A question from comp.lang.php:
I am writing my own family photo sharing site that I hope to take public (like so many others). Anyway, currently, when the user uploads a picture, I store the picture outside my htdocs folder and record the image details in a MySQB db. When you browse the picture, I read the record and build the image by sending an image/jpeg header.
Seriously though, if I take this public and get extremely lucky and millions of photos are uploaded, would this be the best method?
I’ve read pros and cons of storing images in a database. I’ve read about Flickr, SmugMug, Photobucket having HUNDREDS of millions to over a BILLION images stored!
Obviously, load balancing plays into this but what other secrets do you think they use?
Separating (static) pictures from other (dynamic) content. Say, you have two servers, one with PHP/MySQL (let’s call it www.yoursite.com), another with nothing but Apache (content.yoursite.com), optimized for serving static images. The application residing on www.yoursite.com saves images onto content.yoursite.com and records their full URLs (http://content.yoursite.com/path/file.jpg) in its database. When content.yoursite.com gets low on available disk space, you put up a new server (content2.yoursite.com) for writing and start filling it up with pictures, while content.yoursite.com still remains accessible for reading. You can continue to add new content*.yoursite.com servers as you go. Dynamically generated HTML gets served from www.yoursite.com (which may eventually outgrow a single server and morph into a server cluster), static images, from content*.yoursite.com.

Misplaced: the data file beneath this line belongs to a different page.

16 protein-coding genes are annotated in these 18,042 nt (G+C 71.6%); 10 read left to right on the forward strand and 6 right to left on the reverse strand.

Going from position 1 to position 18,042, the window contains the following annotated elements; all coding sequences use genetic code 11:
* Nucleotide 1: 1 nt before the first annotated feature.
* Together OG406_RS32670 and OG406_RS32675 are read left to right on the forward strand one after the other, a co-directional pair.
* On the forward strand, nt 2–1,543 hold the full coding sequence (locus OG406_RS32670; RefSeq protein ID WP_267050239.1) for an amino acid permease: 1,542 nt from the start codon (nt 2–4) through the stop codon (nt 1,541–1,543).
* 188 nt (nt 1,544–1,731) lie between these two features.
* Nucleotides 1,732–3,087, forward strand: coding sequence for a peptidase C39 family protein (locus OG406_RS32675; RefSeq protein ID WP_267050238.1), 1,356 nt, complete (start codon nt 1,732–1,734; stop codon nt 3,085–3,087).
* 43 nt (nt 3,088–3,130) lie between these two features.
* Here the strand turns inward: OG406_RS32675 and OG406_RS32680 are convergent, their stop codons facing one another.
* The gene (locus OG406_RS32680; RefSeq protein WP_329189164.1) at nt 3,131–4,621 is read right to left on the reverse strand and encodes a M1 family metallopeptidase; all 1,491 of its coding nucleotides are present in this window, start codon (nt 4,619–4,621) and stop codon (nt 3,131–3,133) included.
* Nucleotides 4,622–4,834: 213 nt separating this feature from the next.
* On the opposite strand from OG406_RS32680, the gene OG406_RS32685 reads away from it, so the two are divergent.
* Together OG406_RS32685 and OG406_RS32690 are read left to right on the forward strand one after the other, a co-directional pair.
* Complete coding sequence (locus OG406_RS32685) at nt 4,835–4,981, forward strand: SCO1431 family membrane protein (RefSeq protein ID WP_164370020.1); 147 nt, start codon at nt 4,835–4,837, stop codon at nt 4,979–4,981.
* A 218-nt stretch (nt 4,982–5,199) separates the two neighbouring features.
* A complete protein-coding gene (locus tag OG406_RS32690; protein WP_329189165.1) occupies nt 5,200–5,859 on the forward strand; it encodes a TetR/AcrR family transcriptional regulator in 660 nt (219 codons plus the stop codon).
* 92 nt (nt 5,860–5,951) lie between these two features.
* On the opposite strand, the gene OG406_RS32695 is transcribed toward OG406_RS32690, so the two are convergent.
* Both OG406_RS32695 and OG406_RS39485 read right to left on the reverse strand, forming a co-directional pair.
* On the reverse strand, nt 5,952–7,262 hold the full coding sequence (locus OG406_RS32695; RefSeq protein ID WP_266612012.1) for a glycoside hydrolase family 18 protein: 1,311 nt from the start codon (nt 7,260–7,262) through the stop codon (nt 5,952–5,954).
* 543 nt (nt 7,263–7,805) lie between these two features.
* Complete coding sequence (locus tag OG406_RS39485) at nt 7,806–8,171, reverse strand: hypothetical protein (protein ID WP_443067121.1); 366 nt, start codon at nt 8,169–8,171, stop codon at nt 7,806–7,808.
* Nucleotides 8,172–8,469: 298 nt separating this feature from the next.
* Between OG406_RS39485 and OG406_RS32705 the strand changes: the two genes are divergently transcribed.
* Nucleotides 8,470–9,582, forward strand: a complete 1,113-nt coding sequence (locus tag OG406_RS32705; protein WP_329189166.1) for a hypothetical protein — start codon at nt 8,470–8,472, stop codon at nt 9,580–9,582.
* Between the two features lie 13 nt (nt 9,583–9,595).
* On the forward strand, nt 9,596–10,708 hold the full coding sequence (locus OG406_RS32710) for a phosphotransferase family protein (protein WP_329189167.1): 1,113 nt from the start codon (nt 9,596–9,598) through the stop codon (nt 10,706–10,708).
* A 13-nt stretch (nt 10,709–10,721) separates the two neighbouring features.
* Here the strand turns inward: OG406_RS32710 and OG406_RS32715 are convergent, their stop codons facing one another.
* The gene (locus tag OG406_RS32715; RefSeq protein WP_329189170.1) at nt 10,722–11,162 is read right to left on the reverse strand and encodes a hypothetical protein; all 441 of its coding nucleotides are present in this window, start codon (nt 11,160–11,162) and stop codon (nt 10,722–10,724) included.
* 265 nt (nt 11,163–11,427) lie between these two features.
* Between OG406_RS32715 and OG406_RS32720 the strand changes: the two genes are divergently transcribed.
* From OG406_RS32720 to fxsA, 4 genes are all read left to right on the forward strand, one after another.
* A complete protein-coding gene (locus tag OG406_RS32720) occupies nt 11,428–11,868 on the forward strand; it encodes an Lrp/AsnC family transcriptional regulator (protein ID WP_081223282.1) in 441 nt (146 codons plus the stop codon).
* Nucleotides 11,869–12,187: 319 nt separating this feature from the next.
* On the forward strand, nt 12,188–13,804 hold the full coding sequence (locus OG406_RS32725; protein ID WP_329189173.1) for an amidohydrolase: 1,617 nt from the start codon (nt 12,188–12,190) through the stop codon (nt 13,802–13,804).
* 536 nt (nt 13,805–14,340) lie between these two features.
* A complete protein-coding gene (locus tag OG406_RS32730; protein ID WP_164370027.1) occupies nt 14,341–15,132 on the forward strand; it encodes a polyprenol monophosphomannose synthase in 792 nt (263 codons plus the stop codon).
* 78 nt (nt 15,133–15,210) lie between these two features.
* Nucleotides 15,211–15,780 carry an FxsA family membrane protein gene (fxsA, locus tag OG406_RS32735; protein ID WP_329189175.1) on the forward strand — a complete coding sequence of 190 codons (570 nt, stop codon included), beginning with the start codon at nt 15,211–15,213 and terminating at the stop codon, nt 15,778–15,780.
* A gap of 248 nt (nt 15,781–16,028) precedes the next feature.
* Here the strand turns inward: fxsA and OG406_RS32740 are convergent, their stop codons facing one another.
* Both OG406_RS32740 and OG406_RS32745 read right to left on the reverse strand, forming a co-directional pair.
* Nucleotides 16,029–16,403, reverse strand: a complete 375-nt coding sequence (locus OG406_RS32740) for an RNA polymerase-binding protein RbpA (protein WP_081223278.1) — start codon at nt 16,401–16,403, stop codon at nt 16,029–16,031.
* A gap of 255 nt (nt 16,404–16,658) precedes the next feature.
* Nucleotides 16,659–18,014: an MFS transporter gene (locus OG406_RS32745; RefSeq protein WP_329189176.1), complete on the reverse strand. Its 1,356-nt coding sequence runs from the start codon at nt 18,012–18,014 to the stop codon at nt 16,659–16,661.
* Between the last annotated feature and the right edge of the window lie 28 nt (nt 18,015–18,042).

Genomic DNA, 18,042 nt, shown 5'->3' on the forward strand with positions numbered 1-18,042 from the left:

A slight variation of this approach is that multiple servers are open for writing at any given time; images are written onto a randomly chosen server. This helps ensure that highly popular content will be spread between multiple servers and can thus be served faster.
Yet another possibility is to hide your application behind a layer of caching proxies…
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A later addition: Cal Henderson, one of Flickr architects, actually wrote a book on the subject. (Building Scalable Web Sites: Building, scaling, and optimizing the next generation of web applications)